Contracted Heels Average Cost

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What is Contracted Heels ?

Contracted heels are so common in horses many people begin to believe it is normal. However, it is definitely not normal and it should be addressed as soon as possible. Symptoms can include contraction of the entire hoof, concave sole, and compressed heel bulbs to name a few. It can be diagnosed by its appearance alone and can develop as a primary issue or as a secondary case of lameness. This condition is typically caused by lack of exercise and improper hoof care. Treatment includes reshaping of the hoof to get the horse to use his heel again. Additional therapies such as use of a boot or pad may be needed for him to use his hoof properly. After a few sessions of trimming, you should begin to see a noticeable difference in the use of his hoof back and it should return to its proper shape.

Contracted heels in horses are one of the most common hoof-related issues they can be diagnosed with.  If you notice your horse’s hoof is not quite right, contact your veterinarian so she can have a look at it.

Symptoms of Contracted Heels in Horses

Symptoms of a contracted heel may include:

  • Entire hoof can be contracted
  • The sole is concave
  • Frog compressed
  • Frog atrophy 
  • Heel bulb compressed 
  • Narrowing of the hoof’s entire back area
  • Heels curve inward
  • Base and heel bulb creates v-shaped pattern instead of a horizontal line


Contracted heels in horses sometimes are mistakenly called club foot. These are in fact two different conditions but have a lot in common and the result is similar. Cases of contracted heel can be primary or secondary. In primary cases, contracted heel is a result of unbalanced feet or overgrown hoofs. In secondary cases, contracted heels are caused by lameness and disuse of the limb leading to hoof atrophy.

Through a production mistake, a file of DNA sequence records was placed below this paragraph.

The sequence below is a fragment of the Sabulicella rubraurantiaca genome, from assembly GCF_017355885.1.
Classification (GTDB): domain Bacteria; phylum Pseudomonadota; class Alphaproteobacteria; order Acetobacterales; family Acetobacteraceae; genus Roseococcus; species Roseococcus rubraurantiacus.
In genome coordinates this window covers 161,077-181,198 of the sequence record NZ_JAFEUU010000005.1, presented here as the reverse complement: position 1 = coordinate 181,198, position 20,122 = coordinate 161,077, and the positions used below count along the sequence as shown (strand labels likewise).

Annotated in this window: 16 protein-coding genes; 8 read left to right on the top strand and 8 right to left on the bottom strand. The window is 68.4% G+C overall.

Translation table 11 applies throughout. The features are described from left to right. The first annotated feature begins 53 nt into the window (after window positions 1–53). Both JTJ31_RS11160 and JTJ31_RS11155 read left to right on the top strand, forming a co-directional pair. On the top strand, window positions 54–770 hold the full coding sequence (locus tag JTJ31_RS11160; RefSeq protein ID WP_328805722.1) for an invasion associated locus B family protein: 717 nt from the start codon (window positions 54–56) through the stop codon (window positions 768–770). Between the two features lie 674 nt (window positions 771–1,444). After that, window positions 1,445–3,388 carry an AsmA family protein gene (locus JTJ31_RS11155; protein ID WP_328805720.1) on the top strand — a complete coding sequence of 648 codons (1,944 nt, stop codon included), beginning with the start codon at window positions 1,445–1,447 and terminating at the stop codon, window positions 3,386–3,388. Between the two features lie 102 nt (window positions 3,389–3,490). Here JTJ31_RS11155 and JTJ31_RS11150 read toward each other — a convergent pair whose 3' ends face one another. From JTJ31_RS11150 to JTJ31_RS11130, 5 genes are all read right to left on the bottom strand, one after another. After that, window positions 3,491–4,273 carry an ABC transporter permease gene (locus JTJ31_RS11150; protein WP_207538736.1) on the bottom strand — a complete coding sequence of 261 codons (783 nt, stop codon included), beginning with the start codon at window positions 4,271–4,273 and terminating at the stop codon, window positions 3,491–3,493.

Causes of Contracted Heels in Horses

Contracted heels can be caused by a number of things. Improper shoeing can be one cause of contracted heels, especially when combined with unsuitable ground. Untrimmed hooves or incorrectly trimmed hooves can be another cause. If the heel is too low and long and the toe is too long it can also lead to heel contraction.

Diagnosis of Contracted Heels in Horses

When diagnosing contracted heels in your horse, it is all about the appearance. In a healthy front hoof, it is typically round and symmetrical with a healthy oblong hind hoof. The frog is about 2/3 of the overall hoof length and over half the space of the back. 

If your horse has a contracted heel, the hoof’s entire back area is narrow and appears longer than it is wide. When looking at it, the heels seem to be pinched toward each other while the heel bulbs and frog are compressed. In more severe cases, the heels sometimes curve inwards toward the bars. When looking at the hoof from behind, it looks as if the walls have been squeezed in a vice and the base and heel bulbs form a v-shaped pattern instead of a line.

Treatment of Contracted Heels in Horses

Treatment typically consists of trimming the hooves and rebalancing them. If your horse is shoed but is beginning to develop symptoms of contracted heels, remove his shoes. After removal, you will have to have your farrier trim his hooves so that he lands on his heels comfortably. Assisting heel expansion is also important when it comes to treatment. The key is to get your horse comfortable with using the back of his foot again. If the condition has been going on for a while, he may be resistant at first to use his hoof properly again. In some cases, the use of boots and pads may be helpful in getting him to use his hoof correctly. 

Another important part of treatment is getting him to move. When your horse is not moving, his feet cannot pump the blood to keep it flowing. Without proper blood flow, it can lead to and worsen contracted heels. If the horse is unable to stretch it out and wear his hoofs naturally, contracted heels can be a result.

Recovery of Contracted Heels in Horses

After a few regular trimmings of your horse’s hooves, heel expansion should develop after several sessions and he should be able to use his hoof correctly again. As soon as you notice your horse may be experiencing issues with his hoof or leg, contact your veterinarian. Once it is diagnosed properly, either she or a farrier will be able to begin to reshape it. Contracted heels are very common in horses so many in the horse world know how to address it. To prevent it from reoccurring or from happening in the first place, make sure your horse gets plenty of exercise and sees a farrier on a regular basis.